It’s often said that Canadian history is boring.
Well, don’t tell that to the estimated 30,000 people who converged on the village of Bath this past weekend to capture a glimpse of the visiting Tall Ships, part of the 2017 Rendez-Vous International Regatta, as well as of hundreds of re-enactors providing ‘living history’ displays.
We imagine a few of those folks came to see and hear the cannons going off during re-enactment battles, too — a little bit of cannon fire is always a sure draw.
The arrival of those historic vessels along the shores of Lennox and Addington, perhaps more than anything else, helps those of us living in the 21st Century picture what it would have looked like to stand on those shores 150 (or more) years ago. Hopefully, our front page photo this week will help those who couldn’t be there this weekend evoke the same kind of visualization.
Canadian history is far from boring, particularly if it’s packaged properly. It’s clear that the organizers behind this weekend’s event in Bath, the Fairfield-Gutzeit Society and others, know how to do the job right. That said, it’s not like they haven’t had any practice, having established the Lafarge 1812 Discovery Centre and staged numerous re-enactments of land and sea battles over the years. This weekend’s visit by the Rendez-Vous Regatta was just the latest example. They’re experts at ‘bringing history to life’, and it shows.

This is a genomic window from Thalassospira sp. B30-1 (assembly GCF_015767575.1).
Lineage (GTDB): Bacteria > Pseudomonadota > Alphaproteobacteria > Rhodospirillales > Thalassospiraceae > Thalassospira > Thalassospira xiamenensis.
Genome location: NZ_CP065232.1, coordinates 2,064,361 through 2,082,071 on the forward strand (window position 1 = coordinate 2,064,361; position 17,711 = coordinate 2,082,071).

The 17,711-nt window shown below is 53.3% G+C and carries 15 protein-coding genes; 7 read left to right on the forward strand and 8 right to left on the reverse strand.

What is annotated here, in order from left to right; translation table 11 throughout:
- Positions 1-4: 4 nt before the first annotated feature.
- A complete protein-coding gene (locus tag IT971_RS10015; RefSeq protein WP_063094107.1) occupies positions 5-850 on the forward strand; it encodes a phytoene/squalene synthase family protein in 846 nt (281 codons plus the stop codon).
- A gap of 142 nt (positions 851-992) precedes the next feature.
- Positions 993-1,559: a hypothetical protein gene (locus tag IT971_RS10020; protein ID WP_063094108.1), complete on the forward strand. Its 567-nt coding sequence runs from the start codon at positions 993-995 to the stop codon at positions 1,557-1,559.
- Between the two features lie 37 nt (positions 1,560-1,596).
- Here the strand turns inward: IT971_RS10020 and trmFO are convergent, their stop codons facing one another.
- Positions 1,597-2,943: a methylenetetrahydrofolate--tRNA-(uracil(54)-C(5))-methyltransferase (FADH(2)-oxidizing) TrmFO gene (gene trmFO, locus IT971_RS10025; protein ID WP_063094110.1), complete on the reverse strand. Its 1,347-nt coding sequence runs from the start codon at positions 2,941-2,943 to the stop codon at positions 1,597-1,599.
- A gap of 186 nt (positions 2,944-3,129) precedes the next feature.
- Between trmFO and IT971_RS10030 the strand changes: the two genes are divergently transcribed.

And, if you’re attracting 30,000 to a history-themed event, it’s fair to assume that, not only is Canadian history far from boring, it’s also profitable. We can only imagine the economic spinoffs this event generated for local businesses. Those who would ignore the opportunities provided by celebrating and showcasing our history are truly missing the boat, pun intended.
Thankfully, Bath and the rest of L&A County have not been shy in this regard. Our United Empire Loyalist background has always been at the forefront — the UELs even have a municipality named after them, after all.
The (newly refurbished and expanded) L&A County Museum and Archives, the UEL Heritage Centre and Park, the Allan Macpherson House and the Fairfield-Gutzeit House are just a few of the valued historic resources in L&A.
We should keep up the good work. We also should look forward to the next big Canadian history event that once again dispels the myth that ‘Canadian history is boring.’